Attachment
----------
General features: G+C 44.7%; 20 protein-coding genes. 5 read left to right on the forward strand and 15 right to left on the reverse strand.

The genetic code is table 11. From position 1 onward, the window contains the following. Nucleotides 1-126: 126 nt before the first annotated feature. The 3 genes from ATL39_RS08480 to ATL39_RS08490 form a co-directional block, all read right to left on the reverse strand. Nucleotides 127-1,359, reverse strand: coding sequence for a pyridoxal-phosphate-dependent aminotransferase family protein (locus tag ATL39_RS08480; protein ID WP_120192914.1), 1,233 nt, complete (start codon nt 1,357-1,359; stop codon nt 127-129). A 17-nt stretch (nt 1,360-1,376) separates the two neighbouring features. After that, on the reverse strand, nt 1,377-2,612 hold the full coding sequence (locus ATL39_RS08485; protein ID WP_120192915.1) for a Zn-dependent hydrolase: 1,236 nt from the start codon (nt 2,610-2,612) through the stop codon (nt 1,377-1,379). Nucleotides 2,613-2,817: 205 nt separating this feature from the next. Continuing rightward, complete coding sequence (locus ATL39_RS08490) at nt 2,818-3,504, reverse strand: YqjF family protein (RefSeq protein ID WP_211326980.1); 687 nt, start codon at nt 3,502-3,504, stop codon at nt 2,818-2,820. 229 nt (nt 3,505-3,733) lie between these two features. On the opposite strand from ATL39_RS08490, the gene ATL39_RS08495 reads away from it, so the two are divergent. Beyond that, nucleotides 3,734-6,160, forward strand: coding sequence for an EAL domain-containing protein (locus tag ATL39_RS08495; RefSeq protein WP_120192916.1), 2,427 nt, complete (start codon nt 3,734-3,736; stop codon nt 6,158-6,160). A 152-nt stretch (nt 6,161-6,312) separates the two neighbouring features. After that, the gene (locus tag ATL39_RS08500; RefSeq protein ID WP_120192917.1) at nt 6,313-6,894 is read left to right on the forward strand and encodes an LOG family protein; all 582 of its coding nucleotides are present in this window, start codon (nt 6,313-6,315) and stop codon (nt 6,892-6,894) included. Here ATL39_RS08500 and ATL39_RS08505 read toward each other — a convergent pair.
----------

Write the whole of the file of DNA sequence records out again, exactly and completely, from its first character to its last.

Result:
General features: G+C 44.7%; 20 protein-coding genes. 5 read left to right on the forward strand and 15 right to left on the reverse strand.

The genetic code is table 11. From position 1 onward, the window contains the following. Nucleotides 1-126: 126 nt before the first annotated feature. The 3 genes from ATL39_RS08480 to ATL39_RS08490 form a co-directional block, all read right to left on the reverse strand. Nucleotides 127-1,359, reverse strand: coding sequence for a pyridoxal-phosphate-dependent aminotransferase family protein (locus tag ATL39_RS08480; protein ID WP_120192914.1), 1,233 nt, complete (start codon nt 1,357-1,359; stop codon nt 127-129). A 17-nt stretch (nt 1,360-1,376) separates the two neighbouring features. After that, on the reverse strand, nt 1,377-2,612 hold the full coding sequence (locus ATL39_RS08485; protein ID WP_120192915.1) for a Zn-dependent hydrolase: 1,236 nt from the start codon (nt 2,610-2,612) through the stop codon (nt 1,377-1,379). Nucleotides 2,613-2,817: 205 nt separating this feature from the next. Continuing rightward, complete coding sequence (locus ATL39_RS08490) at nt 2,818-3,504, reverse strand: YqjF family protein (RefSeq protein ID WP_211326980.1); 687 nt, start codon at nt 3,502-3,504, stop codon at nt 2,818-2,820. 229 nt (nt 3,505-3,733) lie between these two features. On the opposite strand from ATL39_RS08490, the gene ATL39_RS08495 reads away from it, so the two are divergent. Beyond that, nucleotides 3,734-6,160, forward strand: coding sequence for an EAL domain-containing protein (locus tag ATL39_RS08495; RefSeq protein WP_120192916.1), 2,427 nt, complete (start codon nt 3,734-3,736; stop codon nt 6,158-6,160). A 152-nt stretch (nt 6,161-6,312) separates the two neighbouring features. After that, the gene (locus tag ATL39_RS08500; RefSeq protein ID WP_120192917.1) at nt 6,313-6,894 is read left to right on the forward strand and encodes an LOG family protein; all 582 of its coding nucleotides are present in this window, start codon (nt 6,313-6,315) and stop codon (nt 6,892-6,894) included. Here ATL39_RS08500 and ATL39_RS08505 read toward each other — a convergent pair.